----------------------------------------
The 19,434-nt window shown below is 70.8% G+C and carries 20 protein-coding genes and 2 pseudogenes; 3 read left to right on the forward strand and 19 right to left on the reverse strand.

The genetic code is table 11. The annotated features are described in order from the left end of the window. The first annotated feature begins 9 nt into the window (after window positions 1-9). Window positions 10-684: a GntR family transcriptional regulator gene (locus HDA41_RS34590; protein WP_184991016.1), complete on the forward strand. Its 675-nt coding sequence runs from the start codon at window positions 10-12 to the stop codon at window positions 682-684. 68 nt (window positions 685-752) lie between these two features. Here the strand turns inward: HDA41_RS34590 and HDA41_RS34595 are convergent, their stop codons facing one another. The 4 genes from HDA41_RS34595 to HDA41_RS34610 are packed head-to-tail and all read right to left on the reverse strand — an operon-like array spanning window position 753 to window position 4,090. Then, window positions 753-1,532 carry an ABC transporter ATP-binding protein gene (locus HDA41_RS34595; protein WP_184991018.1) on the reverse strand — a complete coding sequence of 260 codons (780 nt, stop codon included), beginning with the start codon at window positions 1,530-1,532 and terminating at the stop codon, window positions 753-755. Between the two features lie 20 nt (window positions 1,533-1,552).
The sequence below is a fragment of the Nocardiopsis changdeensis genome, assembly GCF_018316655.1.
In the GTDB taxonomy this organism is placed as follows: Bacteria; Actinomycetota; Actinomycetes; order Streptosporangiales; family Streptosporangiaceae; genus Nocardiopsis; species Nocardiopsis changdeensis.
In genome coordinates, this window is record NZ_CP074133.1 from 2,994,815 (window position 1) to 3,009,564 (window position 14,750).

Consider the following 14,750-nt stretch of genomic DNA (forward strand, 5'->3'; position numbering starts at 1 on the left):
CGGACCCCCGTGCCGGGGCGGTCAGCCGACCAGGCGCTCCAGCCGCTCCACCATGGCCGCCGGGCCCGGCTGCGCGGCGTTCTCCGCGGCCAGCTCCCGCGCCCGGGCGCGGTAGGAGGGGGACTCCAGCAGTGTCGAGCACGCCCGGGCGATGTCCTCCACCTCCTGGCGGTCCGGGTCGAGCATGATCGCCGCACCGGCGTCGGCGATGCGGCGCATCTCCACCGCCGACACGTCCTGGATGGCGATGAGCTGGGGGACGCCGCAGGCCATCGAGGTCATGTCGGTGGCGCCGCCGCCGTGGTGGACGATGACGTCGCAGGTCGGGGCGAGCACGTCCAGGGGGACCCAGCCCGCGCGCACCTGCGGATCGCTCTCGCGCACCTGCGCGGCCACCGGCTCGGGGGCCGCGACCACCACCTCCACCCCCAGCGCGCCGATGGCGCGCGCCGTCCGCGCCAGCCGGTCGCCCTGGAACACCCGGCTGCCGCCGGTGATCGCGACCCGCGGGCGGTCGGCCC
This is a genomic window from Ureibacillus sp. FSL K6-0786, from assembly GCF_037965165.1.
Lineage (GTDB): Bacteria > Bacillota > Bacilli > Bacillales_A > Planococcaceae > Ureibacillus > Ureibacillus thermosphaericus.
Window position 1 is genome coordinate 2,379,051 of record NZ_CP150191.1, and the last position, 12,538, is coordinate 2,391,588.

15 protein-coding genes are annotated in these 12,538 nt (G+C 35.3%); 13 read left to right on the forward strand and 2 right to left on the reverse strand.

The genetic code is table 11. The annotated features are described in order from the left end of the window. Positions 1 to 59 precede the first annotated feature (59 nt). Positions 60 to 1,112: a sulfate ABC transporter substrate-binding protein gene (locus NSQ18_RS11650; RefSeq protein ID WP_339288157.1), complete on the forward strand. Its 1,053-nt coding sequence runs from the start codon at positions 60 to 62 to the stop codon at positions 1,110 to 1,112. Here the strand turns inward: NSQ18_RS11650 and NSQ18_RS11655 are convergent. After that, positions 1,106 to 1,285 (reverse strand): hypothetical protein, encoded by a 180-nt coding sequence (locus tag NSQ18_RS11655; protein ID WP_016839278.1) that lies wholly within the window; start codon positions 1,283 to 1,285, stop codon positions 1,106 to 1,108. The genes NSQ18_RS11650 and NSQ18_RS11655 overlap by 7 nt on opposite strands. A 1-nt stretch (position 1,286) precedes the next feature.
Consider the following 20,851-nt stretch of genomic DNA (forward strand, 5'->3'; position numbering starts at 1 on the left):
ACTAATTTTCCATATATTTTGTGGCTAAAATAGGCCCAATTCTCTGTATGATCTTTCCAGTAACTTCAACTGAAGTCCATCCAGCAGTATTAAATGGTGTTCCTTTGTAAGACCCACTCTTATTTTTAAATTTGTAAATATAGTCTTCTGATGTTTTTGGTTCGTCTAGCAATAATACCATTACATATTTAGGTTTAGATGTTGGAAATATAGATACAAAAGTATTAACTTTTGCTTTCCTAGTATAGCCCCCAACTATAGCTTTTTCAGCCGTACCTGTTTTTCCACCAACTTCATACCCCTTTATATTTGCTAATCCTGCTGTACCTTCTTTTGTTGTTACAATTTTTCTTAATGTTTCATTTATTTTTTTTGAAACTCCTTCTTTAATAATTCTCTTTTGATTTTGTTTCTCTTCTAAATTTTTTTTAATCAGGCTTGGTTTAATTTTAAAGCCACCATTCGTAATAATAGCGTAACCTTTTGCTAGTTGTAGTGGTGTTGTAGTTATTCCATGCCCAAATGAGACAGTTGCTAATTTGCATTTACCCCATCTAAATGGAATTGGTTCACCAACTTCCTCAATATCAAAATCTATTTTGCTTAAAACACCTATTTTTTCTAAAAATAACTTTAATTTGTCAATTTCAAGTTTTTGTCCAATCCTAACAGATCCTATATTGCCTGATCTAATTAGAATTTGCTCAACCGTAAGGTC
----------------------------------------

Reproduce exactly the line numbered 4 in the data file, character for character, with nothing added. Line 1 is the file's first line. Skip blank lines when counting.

In the GTDB taxonomy this organism is placed as follows: Bacteria; Actinomycetota; Actinomycetes; order Streptosporangiales; family Streptosporangiaceae; genus Nocardiopsis; species Nocardiopsis changdeensis.